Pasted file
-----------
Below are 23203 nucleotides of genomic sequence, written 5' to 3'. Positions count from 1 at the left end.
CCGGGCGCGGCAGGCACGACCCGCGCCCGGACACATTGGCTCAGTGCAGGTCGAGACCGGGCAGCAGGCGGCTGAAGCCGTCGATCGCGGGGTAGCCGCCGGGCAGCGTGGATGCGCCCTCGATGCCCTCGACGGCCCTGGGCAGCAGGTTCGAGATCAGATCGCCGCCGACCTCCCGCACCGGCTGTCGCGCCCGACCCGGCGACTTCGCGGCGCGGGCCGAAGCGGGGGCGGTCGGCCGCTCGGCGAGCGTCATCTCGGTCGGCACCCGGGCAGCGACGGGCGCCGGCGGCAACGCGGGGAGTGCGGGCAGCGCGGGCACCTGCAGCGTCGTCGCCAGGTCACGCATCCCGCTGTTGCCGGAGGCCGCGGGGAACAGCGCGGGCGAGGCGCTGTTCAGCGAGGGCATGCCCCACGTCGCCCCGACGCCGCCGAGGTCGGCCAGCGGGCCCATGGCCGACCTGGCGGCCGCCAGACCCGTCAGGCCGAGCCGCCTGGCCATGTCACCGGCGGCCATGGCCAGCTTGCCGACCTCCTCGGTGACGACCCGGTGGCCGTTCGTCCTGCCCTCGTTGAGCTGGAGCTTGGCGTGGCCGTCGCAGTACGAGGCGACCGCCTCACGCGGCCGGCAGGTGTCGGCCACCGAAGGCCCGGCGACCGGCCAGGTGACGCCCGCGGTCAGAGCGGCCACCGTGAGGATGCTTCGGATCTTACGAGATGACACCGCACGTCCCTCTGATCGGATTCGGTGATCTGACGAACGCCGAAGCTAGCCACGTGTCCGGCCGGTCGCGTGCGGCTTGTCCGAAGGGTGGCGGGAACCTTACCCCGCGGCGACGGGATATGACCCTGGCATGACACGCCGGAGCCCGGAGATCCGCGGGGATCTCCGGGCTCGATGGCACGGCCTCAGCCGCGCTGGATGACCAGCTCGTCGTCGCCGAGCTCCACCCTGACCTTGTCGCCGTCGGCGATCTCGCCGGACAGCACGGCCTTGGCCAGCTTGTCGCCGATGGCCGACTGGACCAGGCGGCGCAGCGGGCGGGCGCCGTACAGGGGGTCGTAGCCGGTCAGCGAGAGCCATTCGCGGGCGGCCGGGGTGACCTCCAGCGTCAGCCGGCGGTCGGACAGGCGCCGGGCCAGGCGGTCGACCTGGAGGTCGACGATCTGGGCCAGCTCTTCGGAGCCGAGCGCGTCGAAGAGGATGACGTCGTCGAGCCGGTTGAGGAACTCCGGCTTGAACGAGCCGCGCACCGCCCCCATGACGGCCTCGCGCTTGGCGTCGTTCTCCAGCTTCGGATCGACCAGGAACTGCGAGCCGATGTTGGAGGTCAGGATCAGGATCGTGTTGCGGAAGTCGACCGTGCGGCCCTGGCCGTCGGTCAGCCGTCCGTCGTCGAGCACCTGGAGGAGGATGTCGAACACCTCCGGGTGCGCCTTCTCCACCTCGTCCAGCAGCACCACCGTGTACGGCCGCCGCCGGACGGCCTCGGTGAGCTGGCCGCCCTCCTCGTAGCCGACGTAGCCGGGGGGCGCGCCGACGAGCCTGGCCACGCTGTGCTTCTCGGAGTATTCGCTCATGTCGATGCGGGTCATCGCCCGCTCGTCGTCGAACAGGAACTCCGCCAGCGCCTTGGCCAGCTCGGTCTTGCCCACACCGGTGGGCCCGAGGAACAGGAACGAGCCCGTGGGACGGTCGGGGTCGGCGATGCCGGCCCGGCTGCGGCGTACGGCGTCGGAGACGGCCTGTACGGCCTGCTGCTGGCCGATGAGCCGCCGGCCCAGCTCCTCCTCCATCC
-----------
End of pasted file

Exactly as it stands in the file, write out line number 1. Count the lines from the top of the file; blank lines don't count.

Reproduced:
Below are 23203 nucleotides of genomic sequence, written 5' to 3'. Positions count from 1 at the left end.